Article Posted -- August 10, 2016
These are exciting times for veterans in Sussex and Warren counties. At the forefront is the impending opening of the Community Base Outpatient Clinic (CBOC) in Newton in September. Ahead of this major development, U.S. Senator Cory Booker recently came to the campus of Sussex County Community College for a round table discussion with veterans from Sussex and Warren regarding issues that are important to them.
The significance of the opening of the CBOC is major for area veterans. Instead of traveling to the Veterans Hospital in East Orange, veterans can now drive a short distance for basic healthcare needs, right here in Sussex. The Newton clinic will make life a lot easier for our veterans, including many who attend veteran-friendly SCCC.
To help promote the new clinic, and his concern for veterans in general, Booker came to the SCCC campus on August 3 with several officials from the Department of Veterans Affairs, Washington, DC., who offered insight into federal programs. Also on hand were Congressmen Rodney Frelinghuysen and Scott Garrett. But the real stars of the day were the veterans representing various wars and backgrounds, both male and female.
Veteran organizations from both Sussex and Warren County were invited to attend as they are a big part of the coalition that helped bring the VA medical clinic to Newton.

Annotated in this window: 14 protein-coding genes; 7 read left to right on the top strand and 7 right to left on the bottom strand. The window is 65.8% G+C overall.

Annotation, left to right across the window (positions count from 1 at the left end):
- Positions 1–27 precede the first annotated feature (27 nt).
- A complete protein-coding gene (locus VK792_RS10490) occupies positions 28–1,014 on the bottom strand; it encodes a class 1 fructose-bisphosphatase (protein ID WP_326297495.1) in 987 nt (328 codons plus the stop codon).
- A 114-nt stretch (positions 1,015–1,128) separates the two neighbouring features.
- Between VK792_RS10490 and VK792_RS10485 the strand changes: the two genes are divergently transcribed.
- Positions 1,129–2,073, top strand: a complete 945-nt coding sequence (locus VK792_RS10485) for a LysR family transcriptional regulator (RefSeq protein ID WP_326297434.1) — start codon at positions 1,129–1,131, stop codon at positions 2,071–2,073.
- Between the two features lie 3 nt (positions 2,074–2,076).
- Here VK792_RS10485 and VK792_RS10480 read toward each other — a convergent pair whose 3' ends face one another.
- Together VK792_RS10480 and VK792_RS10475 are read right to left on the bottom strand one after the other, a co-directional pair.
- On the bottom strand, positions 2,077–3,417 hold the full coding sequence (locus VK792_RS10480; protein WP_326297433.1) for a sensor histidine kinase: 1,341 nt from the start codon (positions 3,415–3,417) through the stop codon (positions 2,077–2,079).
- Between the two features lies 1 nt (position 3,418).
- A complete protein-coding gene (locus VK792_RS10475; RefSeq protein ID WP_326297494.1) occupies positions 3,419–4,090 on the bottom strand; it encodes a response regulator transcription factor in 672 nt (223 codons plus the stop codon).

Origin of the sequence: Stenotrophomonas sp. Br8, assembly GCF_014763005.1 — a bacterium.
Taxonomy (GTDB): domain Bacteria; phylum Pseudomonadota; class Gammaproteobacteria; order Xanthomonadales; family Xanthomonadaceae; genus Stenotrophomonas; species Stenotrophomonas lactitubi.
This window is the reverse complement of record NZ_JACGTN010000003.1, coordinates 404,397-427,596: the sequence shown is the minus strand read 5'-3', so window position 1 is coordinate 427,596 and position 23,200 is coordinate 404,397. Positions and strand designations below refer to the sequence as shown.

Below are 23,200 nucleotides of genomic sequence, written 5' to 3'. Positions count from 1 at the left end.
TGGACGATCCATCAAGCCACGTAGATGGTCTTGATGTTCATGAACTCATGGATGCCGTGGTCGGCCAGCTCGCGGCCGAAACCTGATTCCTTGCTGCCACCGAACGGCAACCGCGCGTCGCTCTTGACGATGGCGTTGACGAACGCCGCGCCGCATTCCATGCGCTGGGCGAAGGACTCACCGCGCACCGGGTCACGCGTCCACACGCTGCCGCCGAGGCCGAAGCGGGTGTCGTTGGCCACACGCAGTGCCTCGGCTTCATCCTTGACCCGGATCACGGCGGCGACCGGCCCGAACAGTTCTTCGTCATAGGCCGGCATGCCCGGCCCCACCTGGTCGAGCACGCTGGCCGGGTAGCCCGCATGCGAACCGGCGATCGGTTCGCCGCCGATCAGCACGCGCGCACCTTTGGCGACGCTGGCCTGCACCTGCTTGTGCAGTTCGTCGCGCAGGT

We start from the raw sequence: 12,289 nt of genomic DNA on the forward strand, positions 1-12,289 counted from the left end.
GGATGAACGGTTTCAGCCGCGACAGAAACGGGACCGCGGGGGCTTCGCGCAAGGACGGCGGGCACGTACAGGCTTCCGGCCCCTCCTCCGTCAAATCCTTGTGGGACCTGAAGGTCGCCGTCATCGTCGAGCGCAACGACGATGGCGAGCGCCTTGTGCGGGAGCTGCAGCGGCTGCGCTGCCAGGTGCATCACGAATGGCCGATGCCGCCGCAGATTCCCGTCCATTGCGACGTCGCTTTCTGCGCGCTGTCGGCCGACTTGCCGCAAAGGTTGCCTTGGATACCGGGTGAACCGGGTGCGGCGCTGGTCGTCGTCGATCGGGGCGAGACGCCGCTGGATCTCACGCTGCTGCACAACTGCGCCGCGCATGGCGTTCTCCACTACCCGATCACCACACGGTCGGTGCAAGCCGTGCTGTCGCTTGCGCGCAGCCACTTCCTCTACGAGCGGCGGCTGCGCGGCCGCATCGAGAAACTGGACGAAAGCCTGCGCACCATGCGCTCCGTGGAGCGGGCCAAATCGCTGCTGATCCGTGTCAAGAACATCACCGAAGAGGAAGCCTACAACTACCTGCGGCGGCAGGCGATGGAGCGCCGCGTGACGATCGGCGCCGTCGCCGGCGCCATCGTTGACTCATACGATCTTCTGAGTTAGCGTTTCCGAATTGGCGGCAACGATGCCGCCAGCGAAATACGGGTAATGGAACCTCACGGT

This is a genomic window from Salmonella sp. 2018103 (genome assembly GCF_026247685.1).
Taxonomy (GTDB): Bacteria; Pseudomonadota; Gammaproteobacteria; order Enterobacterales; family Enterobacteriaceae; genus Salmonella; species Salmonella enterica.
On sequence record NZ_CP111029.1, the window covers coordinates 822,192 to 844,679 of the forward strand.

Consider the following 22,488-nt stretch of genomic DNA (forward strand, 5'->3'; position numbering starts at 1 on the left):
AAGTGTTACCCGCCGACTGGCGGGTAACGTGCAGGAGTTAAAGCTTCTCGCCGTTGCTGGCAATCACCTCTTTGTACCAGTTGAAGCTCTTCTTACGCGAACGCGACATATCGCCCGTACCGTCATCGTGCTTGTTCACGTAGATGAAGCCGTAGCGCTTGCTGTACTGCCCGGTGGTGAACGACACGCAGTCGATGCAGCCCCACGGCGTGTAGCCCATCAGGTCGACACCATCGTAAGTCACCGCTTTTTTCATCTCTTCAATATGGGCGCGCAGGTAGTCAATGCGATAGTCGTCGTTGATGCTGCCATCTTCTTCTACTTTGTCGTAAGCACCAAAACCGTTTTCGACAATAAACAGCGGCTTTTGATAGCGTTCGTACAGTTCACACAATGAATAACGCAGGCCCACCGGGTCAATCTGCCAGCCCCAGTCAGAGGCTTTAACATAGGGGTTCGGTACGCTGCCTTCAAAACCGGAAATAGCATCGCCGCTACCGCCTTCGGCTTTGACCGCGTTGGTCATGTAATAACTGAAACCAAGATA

“We are unified today in a very important issue,” Booker, a longtime supporter of veterans issues, stated at the outset. “It is something that I am totally committed to. We must keep veterans issues at the forefront.”
He added, “You know the issues better than anybody. You know the struggles friends are going through. There is a sense of urgency in New Jersey. We have veterans who are homeless, we have suicide after suicide, and we have veterans ready and willing to work but can’t find jobs. We need to be thanking our veterans and helping them.”
Several veterans took part in the round table discussions, with questions from the audience afterwards. Among the topics that were brought up were a lack of sufficient VA officers to handle large caseloads, limited health services for women, long wait lists for certain services, and general funding issues.